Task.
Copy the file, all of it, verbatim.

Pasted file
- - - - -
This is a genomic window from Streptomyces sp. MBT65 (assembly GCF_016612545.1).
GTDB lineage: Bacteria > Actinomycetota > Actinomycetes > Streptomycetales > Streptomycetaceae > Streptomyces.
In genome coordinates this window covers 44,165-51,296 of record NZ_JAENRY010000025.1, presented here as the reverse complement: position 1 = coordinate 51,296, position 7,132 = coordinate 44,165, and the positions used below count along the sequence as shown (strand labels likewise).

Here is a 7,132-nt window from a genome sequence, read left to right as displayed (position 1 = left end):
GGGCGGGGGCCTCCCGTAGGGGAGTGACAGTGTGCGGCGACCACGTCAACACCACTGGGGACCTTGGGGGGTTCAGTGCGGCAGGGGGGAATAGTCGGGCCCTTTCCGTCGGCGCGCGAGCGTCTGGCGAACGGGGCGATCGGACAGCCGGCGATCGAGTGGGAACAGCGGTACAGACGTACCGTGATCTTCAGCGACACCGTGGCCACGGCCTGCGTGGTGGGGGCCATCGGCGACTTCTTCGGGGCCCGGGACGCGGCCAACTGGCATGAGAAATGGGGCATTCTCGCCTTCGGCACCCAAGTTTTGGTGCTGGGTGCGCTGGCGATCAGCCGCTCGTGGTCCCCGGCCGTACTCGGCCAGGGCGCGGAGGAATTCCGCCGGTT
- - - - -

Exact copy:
This is a genomic window from Streptomyces sp. MBT65 (assembly GCF_016612545.1).
GTDB lineage: Bacteria > Actinomycetota > Actinomycetes > Streptomycetales > Streptomycetaceae > Streptomyces.
In genome coordinates this window covers 44,165-51,296 of record NZ_JAENRY010000025.1, presented here as the reverse complement: position 1 = coordinate 51,296, position 7,132 = coordinate 44,165, and the positions used below count along the sequence as shown (strand labels likewise).

Here is a 7,132-nt window from a genome sequence, read left to right as displayed (position 1 = left end):
GGGCGGGGGCCTCCCGTAGGGGAGTGACAGTGTGCGGCGACCACGTCAACACCACTGGGGACCTTGGGGGGTTCAGTGCGGCAGGGGGGAATAGTCGGGCCCTTTCCGTCGGCGCGCGAGCGTCTGGCGAACGGGGCGATCGGACAGCCGGCGATCGAGTGGGAACAGCGGTACAGACGTACCGTGATCTTCAGCGACACCGTGGCCACGGCCTGCGTGGTGGGGGCCATCGGCGACTTCTTCGGGGCCCGGGACGCGGCCAACTGGCATGAGAAATGGGGCATTCTCGCCTTCGGCACCCAAGTTTTGGTGCTGGGTGCGCTGGCGATCAGCCGCTCGTGGTCCCCGGCCGTACTCGGCCAGGGCGCGGAGGAATTCCGCCGGTT